OBJECTIVE. The purpose of this study was to investigate the feasibility of using a holmium:yttrium-aluminum-garnet laser to permanently occlude the cystic duct in order to isolate the gallbladder from the biliary-enteric circulation and prevent gallstone formation. MATERIALS AND METHODS. To determine the optimal laser parameters (power and pulsing rate) for cystic duct thermocoagulation, 20 freshly excised porcine gallbladders with intact cystic ducts underwent low-energy (0.075-0.085 J/pulse) or high-energy (0.20- 0.25 J/pulse) thermocoagulation. Histopathologic examination was done to determine the extent of cystic duct injury. After in vitro experiments, percutaneous transcholecystic laser thermocoagulation of the cystic duct was performed on 23 anesthetized domestic pigs (four controls). Cholangiograms immediately after laser thermocoagulation were obtained to assess cystic duct occlusion. Animals were sacrificed for histopathologic correlation immediately after laser thermocoagulation (n = 4), 72 hr later (n = 4), and 6 weeks later (n = 15). RESULTS. In the in vitro studies, all 10 cystic ducts in the high-energy group were occluded, while only four in the low-energy group were occluded. At histology, all cases in both groups showed circumferential injury to the cystic duct wall without injury to the cystic artery or vein. In the in vitro experiments, the cystic duct was successfully cannulated in 21 (91%) of 23 animals. Cholangiography after thermocoagulation showed occlusion of the cystic duct in 16 (84%) of 19 cases. Immediately after laser thermocoagulation, the cystic duct mucosa was circumferentially destroyed, whereas after 72 hr necrosis of the cystic duct wall and periductal tissues had occurred. By 6 weeks, all pigs had complete cystic duct fibrosis without injury to the common bile duct. CONCLUSION. Holmium:yttrium-aluminum-garnet laser thermocoagulation of the cystic duct can be performed easily, results in immediate cystic duct occlusion, and leads to permanent fibrous ductal obliteration by 6 weeks.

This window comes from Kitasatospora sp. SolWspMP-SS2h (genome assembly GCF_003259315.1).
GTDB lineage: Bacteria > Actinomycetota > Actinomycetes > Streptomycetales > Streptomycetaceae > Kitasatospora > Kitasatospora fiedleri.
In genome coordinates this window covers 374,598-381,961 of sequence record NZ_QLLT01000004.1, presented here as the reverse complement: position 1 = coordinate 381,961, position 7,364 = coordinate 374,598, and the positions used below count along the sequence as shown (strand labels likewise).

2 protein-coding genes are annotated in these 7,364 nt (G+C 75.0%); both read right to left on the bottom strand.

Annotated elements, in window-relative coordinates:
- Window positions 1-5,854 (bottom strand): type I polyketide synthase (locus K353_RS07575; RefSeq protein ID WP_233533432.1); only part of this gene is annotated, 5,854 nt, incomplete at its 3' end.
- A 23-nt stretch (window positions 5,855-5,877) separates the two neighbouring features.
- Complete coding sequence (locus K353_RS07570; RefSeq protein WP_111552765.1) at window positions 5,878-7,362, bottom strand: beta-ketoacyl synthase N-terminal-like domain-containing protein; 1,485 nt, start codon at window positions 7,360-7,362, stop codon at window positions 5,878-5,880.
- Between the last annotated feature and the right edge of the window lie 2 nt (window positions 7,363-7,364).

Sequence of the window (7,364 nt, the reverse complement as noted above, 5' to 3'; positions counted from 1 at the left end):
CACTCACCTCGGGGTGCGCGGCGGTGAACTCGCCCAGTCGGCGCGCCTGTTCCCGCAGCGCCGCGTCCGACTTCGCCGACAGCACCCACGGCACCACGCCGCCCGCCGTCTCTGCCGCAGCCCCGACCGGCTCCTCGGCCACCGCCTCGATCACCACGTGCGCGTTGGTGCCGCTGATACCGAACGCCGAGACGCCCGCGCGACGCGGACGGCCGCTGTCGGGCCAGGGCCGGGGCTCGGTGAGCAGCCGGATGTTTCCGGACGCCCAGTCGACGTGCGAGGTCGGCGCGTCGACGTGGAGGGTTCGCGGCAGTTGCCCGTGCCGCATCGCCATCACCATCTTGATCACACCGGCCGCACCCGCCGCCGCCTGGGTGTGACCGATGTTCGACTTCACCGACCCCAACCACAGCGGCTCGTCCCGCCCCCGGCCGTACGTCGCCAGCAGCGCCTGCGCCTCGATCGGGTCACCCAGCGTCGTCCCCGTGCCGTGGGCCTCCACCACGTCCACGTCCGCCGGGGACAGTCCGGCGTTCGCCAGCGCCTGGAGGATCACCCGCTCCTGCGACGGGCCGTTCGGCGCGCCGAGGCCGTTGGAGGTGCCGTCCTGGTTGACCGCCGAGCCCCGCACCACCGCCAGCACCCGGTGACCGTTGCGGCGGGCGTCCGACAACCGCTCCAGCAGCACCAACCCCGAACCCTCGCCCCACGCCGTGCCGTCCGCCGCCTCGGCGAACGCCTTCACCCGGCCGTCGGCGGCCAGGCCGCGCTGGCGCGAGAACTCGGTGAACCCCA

ASJC Scopus subject areas
- Radiology Nuclear Medicine and imaging